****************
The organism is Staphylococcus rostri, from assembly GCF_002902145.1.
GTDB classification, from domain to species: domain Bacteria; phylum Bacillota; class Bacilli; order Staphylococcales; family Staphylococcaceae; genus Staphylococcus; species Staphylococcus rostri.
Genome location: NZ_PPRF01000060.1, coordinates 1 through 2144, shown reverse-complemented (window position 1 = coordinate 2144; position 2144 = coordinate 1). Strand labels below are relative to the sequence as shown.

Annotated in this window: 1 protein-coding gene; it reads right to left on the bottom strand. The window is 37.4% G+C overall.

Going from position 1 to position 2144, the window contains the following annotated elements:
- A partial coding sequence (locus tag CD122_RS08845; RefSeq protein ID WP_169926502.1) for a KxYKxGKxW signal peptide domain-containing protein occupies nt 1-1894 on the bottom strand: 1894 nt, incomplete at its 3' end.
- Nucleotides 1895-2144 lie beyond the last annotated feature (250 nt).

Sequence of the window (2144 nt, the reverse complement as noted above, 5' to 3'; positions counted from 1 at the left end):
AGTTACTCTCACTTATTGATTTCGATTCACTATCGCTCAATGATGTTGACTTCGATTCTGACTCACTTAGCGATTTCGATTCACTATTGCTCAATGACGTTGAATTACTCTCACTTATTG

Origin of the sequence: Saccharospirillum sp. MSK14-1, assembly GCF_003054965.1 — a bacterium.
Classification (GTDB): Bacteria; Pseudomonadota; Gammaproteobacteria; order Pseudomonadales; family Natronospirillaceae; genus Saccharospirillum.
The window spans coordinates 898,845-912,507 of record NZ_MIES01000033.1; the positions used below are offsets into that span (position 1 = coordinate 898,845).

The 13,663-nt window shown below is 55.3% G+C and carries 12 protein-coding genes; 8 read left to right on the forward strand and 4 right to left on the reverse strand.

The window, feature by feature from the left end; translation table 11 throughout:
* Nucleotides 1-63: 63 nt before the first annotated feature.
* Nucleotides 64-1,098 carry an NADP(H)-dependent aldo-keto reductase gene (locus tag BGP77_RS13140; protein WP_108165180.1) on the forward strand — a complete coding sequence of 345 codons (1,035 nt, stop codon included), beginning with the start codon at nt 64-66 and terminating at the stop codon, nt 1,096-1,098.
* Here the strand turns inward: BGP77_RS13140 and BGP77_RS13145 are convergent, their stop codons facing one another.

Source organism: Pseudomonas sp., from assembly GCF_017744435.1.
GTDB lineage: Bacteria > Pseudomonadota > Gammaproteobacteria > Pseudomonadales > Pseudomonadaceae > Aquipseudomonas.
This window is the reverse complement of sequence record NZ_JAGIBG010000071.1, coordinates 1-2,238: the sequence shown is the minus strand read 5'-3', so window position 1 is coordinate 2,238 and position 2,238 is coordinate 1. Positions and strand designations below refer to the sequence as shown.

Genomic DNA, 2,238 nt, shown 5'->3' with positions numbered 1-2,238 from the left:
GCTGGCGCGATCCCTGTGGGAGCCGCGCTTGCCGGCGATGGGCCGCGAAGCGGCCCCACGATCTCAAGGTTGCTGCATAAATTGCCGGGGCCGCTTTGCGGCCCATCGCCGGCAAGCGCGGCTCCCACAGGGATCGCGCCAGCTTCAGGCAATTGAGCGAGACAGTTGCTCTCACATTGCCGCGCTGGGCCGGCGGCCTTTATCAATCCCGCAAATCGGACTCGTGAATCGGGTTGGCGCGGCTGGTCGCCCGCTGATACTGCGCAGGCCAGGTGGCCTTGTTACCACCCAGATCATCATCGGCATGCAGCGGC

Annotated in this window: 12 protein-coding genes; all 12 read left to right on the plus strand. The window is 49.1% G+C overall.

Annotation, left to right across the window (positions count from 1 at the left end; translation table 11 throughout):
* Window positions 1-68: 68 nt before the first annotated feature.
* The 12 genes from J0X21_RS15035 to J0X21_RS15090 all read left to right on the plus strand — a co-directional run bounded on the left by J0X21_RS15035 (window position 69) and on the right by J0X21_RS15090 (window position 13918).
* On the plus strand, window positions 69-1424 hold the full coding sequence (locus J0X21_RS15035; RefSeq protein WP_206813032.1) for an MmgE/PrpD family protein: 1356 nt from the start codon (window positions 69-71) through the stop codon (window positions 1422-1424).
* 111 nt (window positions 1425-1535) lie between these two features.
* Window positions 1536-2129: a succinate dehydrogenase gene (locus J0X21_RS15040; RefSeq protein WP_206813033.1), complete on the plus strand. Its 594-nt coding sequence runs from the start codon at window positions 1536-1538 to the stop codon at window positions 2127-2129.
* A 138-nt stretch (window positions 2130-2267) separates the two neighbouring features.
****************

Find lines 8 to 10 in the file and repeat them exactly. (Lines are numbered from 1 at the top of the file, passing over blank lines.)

Sequence of the window (2144 nt, the reverse complement as noted above, 5' to 3'; positions counted from 1 at the left end):
AGTTACTCTCACTTATTGATTTCGATTCACTATCGCTCAATGATGTTGACTTCGATTCTGACTCACTTAGCGATTTCGATTCACTATTGCTCAATGACGTTGAATTACTCTCACTTATTG

Origin of the sequence: Saccharospirillum sp. MSK14-1, assembly GCF_003054965.1 — a bacterium.